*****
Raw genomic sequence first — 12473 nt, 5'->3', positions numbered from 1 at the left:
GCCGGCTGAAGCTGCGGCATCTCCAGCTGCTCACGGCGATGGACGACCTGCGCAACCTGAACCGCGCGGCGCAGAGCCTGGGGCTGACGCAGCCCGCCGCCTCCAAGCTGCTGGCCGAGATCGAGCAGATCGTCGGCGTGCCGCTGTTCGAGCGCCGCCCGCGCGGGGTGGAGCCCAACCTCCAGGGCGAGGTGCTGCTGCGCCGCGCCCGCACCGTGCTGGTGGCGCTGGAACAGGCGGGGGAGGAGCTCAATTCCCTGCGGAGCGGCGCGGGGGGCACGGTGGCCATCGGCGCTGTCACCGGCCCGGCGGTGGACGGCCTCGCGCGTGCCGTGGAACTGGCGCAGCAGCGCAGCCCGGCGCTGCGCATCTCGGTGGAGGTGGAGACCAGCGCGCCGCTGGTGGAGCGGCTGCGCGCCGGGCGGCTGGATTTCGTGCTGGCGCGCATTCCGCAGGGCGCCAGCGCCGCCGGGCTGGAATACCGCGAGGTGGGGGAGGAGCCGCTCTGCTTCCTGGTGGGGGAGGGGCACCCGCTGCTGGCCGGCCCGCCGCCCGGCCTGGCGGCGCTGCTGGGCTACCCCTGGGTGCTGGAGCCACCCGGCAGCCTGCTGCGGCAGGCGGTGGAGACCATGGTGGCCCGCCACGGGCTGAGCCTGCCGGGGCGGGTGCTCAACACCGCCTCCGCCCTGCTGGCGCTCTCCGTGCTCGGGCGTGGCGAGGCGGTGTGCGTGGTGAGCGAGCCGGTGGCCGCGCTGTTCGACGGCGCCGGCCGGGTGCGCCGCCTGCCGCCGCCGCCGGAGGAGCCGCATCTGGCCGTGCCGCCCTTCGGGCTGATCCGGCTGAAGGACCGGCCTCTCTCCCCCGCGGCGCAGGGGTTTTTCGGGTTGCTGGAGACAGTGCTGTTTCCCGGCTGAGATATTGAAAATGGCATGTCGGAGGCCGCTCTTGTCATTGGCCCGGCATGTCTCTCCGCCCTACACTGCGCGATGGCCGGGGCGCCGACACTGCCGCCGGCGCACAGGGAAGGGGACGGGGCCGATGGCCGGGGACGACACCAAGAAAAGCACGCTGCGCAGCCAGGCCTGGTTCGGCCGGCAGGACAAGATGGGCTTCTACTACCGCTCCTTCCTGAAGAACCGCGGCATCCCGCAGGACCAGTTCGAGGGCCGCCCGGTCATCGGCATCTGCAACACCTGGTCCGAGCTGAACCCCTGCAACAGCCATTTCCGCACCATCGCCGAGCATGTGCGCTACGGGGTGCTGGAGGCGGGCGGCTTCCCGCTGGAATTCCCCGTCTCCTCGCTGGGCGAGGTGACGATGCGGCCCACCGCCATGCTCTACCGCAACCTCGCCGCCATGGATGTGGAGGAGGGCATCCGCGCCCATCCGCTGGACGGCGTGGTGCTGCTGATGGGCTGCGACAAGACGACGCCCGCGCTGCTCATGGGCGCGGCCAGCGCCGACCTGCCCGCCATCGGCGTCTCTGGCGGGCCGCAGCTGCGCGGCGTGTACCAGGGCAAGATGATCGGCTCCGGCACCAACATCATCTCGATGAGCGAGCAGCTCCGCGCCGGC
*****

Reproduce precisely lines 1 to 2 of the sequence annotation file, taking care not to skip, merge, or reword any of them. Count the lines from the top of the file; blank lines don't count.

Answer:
Raw genomic sequence first — 12473 nt, 5'->3', positions numbered from 1 at the left:
GCCGGCTGAAGCTGCGGCATCTCCAGCTGCTCACGGCGATGGACGACCTGCGCAACCTGAACCGCGCGGCGCAGAGCCTGGGGCTGACGCAGCCCGCCGCCTCCAAGCTGCTGGCCGAGATCGAGCAGATCGTCGGCGTGCCGCTGTTCGAGCGCCGCCCGCGCGGGGTGGAGCCCAACCTCCAGGGCGAGGTGCTGCTGCGCCGCGCCCGCACCGTGCTGGTGGCGCTGGAACAGGCGGGGGAGGAGCTCAATTCCCTGCGGAGCGGCGCGGGGGGCACGGTGGCCATCGGCGCTGTCACCGGCCCGGCGGTGGACGGCCTCGCGCGTGCCGTGGAACTGGCGCAGCAGCGCAGCCCGGCGCTGCGCATCTCGGTGGAGGTGGAGACCAGCGCGCCGCTGGTGGAGCGGCTGCGCGCCGGGCGGCTGGATTTCGTGCTGGCGCGCATTCCGCAGGGCGCCAGCGCCGCCGGGCTGGAATACCGCGAGGTGGGGGAGGAGCCGCTCTGCTTCCTGGTGGGGGAGGGGCACCCGCTGCTGGCCGGCCCGCCGCCCGGCCTGGCGGCGCTGCTGGGCTACCCCTGGGTGCTGGAGCCACCCGGCAGCCTGCTGCGGCAGGCGGTGGAGACCATGGTGGCCCGCCACGGGCTGAGCCTGCCGGGGCGGGTGCTCAACACCGCCTCCGCCCTGCTGGCGCTCTCCGTGCTCGGGCGTGGCGAGGCGGTGTGCGTGGTGAGCGAGCCGGTGGCCGCGCTGTTCGACGGCGCCGGCCGGGTGCGCCGCCTGCCGCCGCCGCCGGAGGAGCCGCATCTGGCCGTGCCGCCCTTCGGGCTGATCCGGCTGAAGGACCGGCCTCTCTCCCCCGCGGCGCAGGGGTTTTTCGGGTTGCTGGAGACAGTGCTGTTTCCCGGCTGAGATATTGAAAATGGCATGTCGGAGGCCGCTCTTGTCATTGGCCCGGCATGTCTCTCCGCCCTACACTGCGCGATGGCCGGGGCGCCGACACTGCCGCCGGCGCACAGGGAAGGGGACGGGGCCGATGGCCGGGGACGACACCAAGAAAAGCACGCTGCGCAGCCAGGCCTGGTTCGGCCGGCAGGACAAGATGGGCTTCTACTACCGCTCCTTCCTGAAGAACCGCGGCATCCCGCAGGACCAGTTCGAGGGCCGCCCGGTCATCGGCATCTGCAACACCTGGTCCGAGCTGAACCCCTGCAACAGCCATTTCCGCACCATCGCCGAGCATGTGCGCTACGGGGTGCTGGAGGCGGGCGGCTTCCCGCTGGAATTCCCCGTCTCCTCGCTGGGCGAGGTGACGATGCGGCCCACCGCCATGCTCTACCGCAACCTCGCCGCCATGGATGTGGAGGAGGGCATCCGCGCCCATCCGCTGGACGGCGTGGTGCTGCTGATGGGCTGCGACAAGACGACGCCCGCGCTGCTCATGGGCGCGGCCAGCGCCGACCTGCCCGCCATCGGCGTCTCTGGCGGGCCGCAGCTGCGCGGCGTGTACCAGGGCAAGATGATCGGCTCCGGCACCAACATCATCTCGATGAGCGAGCAGCTCCGCGCCGGC